BH May Join NJ Anti-Bullying Program
The program, run through Princeton University, will focus on anti-bullying initiatives at Columbia Middle School.
Columbia Middle School was asked to participate in the Roots Program, a Princeton University program meant to curb bullying and harassment in schools through evaulating the social climate and making groups to combat bullying at the middle-school level.
The program, supported by the New Jersey Department of Education, is a year-long research study that provides the middle school with an HIB strategy catered to the school environment, feedback on the effectiveness of the program and suggestions for further HIB programs.
The Roots Program is an innovative program designed to create grassroots
movements among students to reduce face-to-face and online harassment, intimidation, and bullying and to improve the learning climate in New Jersey middle schools.
Superintendent Judy Rattner said the program won't cost the district any money, could help identify problem areas and will allow Columbia Middle School to develop specific anti-bullying programs.
The program, which was presented to the Board of Education last week, will be voted on at the next Board of Education meeting.
The studies started last year as Princeton implemented strategies in high school across the Northeast, noting succesfully changed behavior in schools with bullying problems.
The program is now looking to middle schools to see how bullying originates and how to stop it before it becomes a problem. Specifically, the program aims to:
- The identification of students (“roots” students) who are in influential positions in the school’s social network, using student surveys
- The training of selected students to influence the HIB norms in their school. The training, which will be provided both face-to-face and online, will be specifically tailored to address the issues of each school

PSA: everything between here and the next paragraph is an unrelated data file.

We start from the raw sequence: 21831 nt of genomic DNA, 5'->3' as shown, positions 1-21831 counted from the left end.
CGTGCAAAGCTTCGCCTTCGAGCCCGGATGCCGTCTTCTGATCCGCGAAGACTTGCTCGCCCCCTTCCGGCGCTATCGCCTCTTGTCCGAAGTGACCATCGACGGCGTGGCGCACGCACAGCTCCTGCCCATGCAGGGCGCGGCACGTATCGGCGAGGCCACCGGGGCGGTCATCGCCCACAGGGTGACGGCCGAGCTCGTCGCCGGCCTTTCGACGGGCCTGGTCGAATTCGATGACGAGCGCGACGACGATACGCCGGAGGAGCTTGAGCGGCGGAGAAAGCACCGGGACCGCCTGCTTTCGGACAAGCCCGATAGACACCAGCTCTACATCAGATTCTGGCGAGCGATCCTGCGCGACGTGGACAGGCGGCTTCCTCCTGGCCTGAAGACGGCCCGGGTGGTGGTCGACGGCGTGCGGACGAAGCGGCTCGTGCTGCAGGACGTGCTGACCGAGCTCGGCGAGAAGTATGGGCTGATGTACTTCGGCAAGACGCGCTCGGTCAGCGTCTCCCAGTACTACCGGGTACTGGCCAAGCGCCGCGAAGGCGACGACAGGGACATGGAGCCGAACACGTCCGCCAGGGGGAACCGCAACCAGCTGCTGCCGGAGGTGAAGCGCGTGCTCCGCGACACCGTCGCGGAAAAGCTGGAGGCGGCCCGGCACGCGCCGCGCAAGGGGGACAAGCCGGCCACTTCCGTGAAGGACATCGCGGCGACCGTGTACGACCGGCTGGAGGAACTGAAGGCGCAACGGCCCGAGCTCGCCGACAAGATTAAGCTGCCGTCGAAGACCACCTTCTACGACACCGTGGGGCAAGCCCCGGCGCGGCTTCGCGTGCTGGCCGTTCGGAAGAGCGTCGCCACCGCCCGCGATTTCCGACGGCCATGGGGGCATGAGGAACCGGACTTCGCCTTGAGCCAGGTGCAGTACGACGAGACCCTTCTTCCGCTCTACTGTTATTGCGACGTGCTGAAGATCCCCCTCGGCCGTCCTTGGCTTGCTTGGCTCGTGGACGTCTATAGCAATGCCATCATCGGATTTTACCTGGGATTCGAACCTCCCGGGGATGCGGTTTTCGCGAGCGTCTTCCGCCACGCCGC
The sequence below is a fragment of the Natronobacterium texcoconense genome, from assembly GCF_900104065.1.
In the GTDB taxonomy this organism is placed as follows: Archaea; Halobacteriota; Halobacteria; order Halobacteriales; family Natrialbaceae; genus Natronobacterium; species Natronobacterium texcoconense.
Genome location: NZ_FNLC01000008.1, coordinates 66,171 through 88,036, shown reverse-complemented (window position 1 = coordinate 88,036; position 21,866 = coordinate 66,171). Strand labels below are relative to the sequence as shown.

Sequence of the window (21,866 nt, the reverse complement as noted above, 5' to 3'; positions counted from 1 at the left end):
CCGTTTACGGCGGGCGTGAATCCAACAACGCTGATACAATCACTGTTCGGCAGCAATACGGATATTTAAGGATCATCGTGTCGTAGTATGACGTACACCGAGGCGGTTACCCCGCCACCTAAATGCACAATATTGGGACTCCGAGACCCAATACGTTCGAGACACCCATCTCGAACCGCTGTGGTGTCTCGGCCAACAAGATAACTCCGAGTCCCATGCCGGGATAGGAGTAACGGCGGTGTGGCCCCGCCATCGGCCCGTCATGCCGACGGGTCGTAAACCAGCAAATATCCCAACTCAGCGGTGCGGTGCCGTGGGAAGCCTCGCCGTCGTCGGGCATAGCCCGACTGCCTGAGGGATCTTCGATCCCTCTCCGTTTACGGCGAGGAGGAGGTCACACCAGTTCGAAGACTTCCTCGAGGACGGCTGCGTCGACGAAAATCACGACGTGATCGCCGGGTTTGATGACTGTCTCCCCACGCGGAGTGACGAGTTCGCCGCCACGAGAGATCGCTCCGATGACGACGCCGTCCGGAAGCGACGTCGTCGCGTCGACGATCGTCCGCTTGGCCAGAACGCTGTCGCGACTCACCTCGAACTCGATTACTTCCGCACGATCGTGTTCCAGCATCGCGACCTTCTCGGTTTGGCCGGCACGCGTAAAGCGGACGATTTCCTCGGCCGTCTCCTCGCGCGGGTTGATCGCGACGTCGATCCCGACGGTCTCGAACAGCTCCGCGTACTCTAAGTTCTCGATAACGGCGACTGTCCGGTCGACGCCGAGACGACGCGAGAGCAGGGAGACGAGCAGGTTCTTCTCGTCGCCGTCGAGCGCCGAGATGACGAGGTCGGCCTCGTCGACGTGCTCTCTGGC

- The assignment of one program manager, under supervision from the Princeton University researchers, to each participating school to administer and provide support for the initiative
- Coordination with the school anti-bullying specialists, school safety teams and school principal to implement strategies for the prevention of HIB and for improving school climate, as required by the New Jersey Anti-Bullying Bill of Rights Act
- Program evaluation
- Training for continuation of the initiative.
Rattner clarified that she doesn't believe the Berkeley Heights School District has a large bullying problem, but the implementation of the Princeton Univeristy studies can help alter behavior to make it more welcoming and accepting of students who are different.
Part of the program will include a mentor, where the students who are deemed as leaders will create groups to include other students in an attempt to introduce students who normally wouldn't travel in the same social circles. The idea is to affect change from the top to make students who would be prone to bully more accepting and less likely to pick on other students, organizers said.
A central goal of the program, according to the program organizers, is to improve school climate that will have a direct impact on student learning and achievement.
As a response to an increased bullying culture, the state mandates HIB programming, including a yearly report of bullying incidents in schools as well as anti-bullying seminars for students. This program will fulfill the district's HIB programming for the year.